Football players are on a new kick.
They have gone on strike. While this is not expected to raise unemployment over 10 percent, it does raise a few eyebrows. NFL football players not only want to call the signals down on the field, they would also like to call the signals up in the office.
In this regard, it is unfortunate that pictures of American football players present a huge, gargantuan body with a very small head. This is simply not the management image.
Maybe the football players just need to change their uniform from dirty jersey to silk tie, pin-stripe suit, and cleated oxfords.
In a recent poll regarding the strike and thus the absence of Sunday football on television, one-third of the people questioned said, ''Who cares?'' Obviously this poll didn't include women. Otherwise the ''Who cares?'' attitude would have been well over 50 percent. Studies of United States marital habits tend to prove that more wives leave home during football season than any other time - and that the husbands didn't even know it until after the playoffs.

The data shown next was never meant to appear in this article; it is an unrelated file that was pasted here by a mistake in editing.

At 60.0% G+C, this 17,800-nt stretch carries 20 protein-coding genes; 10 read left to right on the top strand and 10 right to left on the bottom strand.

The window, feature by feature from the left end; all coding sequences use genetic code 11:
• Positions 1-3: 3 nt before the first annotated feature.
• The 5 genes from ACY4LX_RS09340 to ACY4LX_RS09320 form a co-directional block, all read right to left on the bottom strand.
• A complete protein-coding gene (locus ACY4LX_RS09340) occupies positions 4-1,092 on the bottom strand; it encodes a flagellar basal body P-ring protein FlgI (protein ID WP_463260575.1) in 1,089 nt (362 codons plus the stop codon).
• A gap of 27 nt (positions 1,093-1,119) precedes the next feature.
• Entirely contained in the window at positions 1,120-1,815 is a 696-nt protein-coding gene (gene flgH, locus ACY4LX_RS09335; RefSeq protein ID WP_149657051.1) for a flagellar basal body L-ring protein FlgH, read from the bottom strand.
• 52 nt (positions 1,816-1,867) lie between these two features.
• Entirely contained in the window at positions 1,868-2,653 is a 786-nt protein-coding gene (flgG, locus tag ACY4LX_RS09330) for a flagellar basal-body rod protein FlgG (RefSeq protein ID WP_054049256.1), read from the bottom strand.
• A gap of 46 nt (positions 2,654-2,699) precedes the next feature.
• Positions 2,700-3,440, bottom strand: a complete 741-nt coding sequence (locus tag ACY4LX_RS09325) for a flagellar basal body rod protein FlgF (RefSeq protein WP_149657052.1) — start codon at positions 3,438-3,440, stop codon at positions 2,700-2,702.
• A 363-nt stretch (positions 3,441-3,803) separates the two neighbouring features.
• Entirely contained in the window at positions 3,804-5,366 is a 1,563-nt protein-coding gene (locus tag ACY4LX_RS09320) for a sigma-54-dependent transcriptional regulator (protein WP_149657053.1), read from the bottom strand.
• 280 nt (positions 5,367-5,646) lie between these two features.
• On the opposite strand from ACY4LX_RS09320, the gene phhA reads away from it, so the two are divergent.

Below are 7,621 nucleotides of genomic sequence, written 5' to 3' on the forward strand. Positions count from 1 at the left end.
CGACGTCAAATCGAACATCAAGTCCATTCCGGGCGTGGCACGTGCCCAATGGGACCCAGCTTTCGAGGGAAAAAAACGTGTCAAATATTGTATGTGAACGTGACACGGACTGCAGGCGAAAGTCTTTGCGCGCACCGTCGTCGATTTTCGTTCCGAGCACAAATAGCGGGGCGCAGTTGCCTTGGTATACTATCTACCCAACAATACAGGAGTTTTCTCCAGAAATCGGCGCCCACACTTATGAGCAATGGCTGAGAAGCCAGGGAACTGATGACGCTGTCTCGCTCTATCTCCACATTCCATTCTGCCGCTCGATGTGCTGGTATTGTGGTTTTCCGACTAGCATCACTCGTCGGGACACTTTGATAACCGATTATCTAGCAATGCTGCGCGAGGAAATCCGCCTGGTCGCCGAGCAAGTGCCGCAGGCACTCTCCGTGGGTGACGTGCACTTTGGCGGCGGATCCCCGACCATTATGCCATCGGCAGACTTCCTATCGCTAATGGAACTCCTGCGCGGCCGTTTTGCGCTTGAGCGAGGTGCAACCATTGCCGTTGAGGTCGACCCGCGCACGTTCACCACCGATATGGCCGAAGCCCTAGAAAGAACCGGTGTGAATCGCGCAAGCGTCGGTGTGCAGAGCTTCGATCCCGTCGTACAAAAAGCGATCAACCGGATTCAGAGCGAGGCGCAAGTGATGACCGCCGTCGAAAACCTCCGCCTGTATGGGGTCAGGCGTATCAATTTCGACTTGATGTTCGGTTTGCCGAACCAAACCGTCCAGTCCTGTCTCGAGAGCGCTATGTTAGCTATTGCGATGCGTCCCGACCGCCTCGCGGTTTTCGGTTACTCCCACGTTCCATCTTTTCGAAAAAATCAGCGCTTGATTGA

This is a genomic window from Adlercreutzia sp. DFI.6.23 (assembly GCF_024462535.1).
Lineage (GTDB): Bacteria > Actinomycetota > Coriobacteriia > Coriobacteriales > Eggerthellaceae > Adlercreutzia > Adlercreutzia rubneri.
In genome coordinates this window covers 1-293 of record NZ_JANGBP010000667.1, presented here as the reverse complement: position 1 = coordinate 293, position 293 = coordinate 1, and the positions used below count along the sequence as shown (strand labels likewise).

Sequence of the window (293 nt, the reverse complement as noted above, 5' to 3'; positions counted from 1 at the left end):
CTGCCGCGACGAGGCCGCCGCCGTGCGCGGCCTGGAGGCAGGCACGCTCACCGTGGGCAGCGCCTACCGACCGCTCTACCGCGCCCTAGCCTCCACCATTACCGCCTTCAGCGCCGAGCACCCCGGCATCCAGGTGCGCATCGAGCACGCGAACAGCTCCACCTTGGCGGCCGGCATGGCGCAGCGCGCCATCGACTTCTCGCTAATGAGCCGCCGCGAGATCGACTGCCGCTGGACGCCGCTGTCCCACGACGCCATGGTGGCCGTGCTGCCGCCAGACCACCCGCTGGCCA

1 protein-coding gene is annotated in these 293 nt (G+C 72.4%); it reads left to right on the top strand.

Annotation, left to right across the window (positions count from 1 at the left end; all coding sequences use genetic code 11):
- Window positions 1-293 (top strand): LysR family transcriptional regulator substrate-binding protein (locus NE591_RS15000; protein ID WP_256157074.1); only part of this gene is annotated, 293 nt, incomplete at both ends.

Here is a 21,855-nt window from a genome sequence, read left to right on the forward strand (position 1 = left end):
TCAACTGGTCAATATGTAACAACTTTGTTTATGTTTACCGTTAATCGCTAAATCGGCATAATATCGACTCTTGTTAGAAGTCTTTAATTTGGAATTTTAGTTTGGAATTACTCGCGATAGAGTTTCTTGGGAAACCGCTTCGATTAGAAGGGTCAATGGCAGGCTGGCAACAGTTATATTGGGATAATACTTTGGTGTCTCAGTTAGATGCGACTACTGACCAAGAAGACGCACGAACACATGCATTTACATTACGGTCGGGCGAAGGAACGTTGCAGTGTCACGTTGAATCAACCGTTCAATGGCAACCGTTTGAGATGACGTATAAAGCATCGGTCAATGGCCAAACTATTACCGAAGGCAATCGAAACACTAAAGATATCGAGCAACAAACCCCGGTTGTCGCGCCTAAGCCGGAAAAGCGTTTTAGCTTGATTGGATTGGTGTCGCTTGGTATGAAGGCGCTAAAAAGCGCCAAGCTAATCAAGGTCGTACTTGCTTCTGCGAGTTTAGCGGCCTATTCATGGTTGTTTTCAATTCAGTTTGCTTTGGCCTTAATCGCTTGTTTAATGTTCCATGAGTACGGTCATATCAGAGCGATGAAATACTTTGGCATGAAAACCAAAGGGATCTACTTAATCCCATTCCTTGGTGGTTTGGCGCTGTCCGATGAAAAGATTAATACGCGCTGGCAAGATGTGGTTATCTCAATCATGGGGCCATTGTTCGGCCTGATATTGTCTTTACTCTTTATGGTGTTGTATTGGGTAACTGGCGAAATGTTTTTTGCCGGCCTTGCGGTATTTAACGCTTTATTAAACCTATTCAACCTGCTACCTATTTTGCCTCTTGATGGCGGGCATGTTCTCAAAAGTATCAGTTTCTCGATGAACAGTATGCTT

Many social reformers aver that the end of football would bring new vitality to marriage, a resurgence of lawn care covering 12 million acres, and the repair of leaks in 256,000 kitchen faucets conserving an estimated 100 million gallons of water.
One fact seems clear. The players didn't think up the strike. Lawyers thought up the strike. Just the heady aroma of $1.6 billion being passed around out on the football field is enough to bring lawyers in their Mercedeses from every state in the Union. Countless alleged whiplash victims are left helpless in anterooms, waiting in vain for the usual million-dollar settlement.
Big rewards for athletes are not new. In early Roman days the gladiators (forerunners of NFL veterans) got big rewards. Of course, the biggest reward of all was not to be eaten by a lion. Coliseum owners of today don't have this convincing advantage. Today lions are in short supply. Anyway, a game between the Los Angeles Raiders and 11 lions would probably end in a tie.